This desk is designed to go on top of your existing desk or table, which can be either a plus or a minus depending on the setup you already have. It's nice that you don't need a whole new piece of furniture just to get a taste of the standing desk life, but if your desk isn't big enough to hold the sizable footprint of the Varidesk Pro Plus then you're not going to be able to use this model. It also generally adds a significant amount of bulk to your desktop while providing your with less in the way of unbroken horizontal surface to hold desk toys, a landline phone (remember those?), or papers. If you're considering the Varidesk Pro Plus, you should understand that its structure comes at the cost of less horizontal real estate.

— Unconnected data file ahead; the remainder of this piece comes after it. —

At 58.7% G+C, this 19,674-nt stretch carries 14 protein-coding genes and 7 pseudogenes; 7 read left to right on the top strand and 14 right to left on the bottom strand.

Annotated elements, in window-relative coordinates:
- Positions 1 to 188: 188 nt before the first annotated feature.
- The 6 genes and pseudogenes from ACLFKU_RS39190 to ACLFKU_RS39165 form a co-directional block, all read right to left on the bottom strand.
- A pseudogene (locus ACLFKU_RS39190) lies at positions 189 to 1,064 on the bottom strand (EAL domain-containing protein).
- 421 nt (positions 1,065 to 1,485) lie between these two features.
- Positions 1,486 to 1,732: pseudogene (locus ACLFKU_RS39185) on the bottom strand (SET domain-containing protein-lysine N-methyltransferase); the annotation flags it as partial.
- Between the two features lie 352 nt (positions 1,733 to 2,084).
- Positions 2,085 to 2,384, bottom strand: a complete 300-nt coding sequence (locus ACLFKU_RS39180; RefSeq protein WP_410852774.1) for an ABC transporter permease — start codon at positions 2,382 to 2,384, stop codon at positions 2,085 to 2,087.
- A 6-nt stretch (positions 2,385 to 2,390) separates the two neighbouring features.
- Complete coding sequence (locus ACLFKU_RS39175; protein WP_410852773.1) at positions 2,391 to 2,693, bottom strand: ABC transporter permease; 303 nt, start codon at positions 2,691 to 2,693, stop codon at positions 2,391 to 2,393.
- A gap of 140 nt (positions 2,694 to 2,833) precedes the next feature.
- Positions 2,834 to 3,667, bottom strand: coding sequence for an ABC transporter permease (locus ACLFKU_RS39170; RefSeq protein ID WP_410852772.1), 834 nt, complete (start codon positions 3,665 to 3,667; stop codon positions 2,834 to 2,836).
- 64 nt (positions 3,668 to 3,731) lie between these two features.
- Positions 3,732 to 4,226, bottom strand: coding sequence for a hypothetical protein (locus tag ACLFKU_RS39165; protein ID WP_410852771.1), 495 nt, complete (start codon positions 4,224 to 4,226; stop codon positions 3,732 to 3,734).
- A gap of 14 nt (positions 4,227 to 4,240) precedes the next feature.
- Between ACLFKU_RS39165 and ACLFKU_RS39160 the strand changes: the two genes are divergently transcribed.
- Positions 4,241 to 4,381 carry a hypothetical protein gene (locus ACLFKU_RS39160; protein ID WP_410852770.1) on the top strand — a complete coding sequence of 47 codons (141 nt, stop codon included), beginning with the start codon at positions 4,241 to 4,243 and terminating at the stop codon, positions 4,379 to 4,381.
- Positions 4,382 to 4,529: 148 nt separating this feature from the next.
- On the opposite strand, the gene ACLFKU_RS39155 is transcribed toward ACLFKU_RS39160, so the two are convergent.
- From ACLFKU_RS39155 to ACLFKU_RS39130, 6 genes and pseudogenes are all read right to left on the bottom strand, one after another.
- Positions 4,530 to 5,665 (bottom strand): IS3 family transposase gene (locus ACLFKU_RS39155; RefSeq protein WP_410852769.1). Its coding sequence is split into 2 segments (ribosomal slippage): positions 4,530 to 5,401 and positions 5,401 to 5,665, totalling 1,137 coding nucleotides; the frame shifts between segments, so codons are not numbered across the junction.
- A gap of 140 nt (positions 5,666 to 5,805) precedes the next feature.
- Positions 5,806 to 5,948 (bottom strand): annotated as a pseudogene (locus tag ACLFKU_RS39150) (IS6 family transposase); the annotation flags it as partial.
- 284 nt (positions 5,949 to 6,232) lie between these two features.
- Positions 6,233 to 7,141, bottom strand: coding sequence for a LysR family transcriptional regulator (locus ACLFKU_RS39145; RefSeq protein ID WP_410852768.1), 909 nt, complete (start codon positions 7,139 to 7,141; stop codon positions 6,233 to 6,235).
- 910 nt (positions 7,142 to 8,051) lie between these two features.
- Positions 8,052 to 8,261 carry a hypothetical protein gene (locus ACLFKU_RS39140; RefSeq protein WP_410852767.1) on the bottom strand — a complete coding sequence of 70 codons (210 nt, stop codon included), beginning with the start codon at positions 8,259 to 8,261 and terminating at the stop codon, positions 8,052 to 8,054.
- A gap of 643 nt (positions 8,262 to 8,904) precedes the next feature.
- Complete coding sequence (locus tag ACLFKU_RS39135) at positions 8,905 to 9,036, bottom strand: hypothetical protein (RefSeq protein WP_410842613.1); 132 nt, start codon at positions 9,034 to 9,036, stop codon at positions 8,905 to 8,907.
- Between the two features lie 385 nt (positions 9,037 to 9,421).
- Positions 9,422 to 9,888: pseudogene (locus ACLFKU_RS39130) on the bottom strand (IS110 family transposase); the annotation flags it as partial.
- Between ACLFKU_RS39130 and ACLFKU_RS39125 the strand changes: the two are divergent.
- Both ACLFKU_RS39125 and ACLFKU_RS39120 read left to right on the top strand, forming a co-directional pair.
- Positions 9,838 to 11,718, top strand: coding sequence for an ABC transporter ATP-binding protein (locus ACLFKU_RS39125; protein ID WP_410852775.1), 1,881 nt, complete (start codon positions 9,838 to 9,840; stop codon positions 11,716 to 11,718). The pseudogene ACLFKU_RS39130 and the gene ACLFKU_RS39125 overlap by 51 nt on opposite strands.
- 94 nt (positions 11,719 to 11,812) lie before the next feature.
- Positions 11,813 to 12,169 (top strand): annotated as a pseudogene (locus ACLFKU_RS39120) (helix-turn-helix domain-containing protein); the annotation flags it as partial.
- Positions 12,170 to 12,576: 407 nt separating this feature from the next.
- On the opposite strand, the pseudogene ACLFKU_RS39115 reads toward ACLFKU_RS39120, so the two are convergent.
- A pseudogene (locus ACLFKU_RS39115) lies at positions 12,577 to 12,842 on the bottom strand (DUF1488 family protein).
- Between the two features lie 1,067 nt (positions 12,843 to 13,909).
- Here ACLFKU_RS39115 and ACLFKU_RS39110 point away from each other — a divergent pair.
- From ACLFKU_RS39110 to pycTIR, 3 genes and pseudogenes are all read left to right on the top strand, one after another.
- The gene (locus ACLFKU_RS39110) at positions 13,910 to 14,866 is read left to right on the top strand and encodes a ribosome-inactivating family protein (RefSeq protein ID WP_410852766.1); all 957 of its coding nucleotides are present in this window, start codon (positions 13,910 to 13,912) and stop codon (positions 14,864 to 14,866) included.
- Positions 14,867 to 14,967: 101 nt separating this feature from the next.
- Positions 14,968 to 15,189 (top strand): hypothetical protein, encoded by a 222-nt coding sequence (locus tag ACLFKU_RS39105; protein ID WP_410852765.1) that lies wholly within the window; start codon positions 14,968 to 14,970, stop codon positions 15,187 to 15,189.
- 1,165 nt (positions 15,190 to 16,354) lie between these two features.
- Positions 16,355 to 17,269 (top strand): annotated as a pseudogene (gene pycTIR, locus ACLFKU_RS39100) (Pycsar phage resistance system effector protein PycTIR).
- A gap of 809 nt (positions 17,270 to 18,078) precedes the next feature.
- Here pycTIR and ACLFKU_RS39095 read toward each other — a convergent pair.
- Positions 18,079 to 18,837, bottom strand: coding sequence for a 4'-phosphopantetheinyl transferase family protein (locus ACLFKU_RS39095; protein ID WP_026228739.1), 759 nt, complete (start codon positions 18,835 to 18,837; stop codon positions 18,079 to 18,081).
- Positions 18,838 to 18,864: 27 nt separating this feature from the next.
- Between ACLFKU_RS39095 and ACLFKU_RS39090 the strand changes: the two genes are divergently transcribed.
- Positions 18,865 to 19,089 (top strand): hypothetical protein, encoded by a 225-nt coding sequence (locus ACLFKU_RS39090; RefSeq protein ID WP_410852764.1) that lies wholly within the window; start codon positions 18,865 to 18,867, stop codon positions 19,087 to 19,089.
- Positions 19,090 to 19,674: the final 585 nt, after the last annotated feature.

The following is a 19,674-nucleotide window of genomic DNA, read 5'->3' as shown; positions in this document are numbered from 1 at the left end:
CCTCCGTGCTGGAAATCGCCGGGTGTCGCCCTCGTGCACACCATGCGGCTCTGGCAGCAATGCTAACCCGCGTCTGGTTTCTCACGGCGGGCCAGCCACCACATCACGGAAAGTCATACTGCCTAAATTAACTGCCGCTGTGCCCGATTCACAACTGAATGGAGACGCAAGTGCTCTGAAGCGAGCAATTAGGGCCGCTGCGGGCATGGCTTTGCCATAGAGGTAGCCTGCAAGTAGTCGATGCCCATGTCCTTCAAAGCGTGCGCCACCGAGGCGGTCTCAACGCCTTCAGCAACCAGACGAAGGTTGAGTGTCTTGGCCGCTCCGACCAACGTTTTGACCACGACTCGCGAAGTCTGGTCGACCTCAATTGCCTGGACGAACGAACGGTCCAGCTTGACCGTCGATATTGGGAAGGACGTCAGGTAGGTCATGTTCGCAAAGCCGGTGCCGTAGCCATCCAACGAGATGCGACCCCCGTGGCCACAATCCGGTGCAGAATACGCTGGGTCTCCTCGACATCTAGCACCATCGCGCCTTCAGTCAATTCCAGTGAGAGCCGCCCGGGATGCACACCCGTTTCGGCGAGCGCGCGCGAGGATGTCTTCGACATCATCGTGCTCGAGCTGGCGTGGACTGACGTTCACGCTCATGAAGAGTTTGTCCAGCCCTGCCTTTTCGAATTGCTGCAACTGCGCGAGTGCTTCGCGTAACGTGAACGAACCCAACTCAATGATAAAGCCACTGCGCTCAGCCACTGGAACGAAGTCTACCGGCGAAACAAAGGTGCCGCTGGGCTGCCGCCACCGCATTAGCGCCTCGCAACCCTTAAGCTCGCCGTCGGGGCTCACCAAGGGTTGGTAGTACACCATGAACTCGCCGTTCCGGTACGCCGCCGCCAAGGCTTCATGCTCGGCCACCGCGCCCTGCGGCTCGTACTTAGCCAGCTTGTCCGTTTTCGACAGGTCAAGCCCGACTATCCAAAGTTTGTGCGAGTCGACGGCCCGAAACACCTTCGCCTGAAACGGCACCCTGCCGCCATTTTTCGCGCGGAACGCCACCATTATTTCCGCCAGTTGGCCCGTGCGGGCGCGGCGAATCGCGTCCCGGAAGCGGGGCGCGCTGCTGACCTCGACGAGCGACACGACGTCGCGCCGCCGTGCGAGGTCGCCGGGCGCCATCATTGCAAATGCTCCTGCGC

If maximizing your desktop space is a priority for you, you might want to consider combining the Pro Plus with monitor arms also made by Varidesk. This futuristic-looking setup allows you to eliminate your monitor's base entirely (provided it's a compatible model) and allows for a level of adjustability you just can't replicate with a regular monitor setup.
I stand about 6'1", and found that the Varidesk Pro Plus could elevate to slightly higher than I needed it to for perfect computing posture. If you're taller than 6'3" it might not quite serve your needs, but that could conceivably be fixed by finding a way to raise the base of the Varidesk (or buying a taller base desk). Varidesk also makes a "big and tall" option called the Exec 48 specifically for people 6'1" or taller.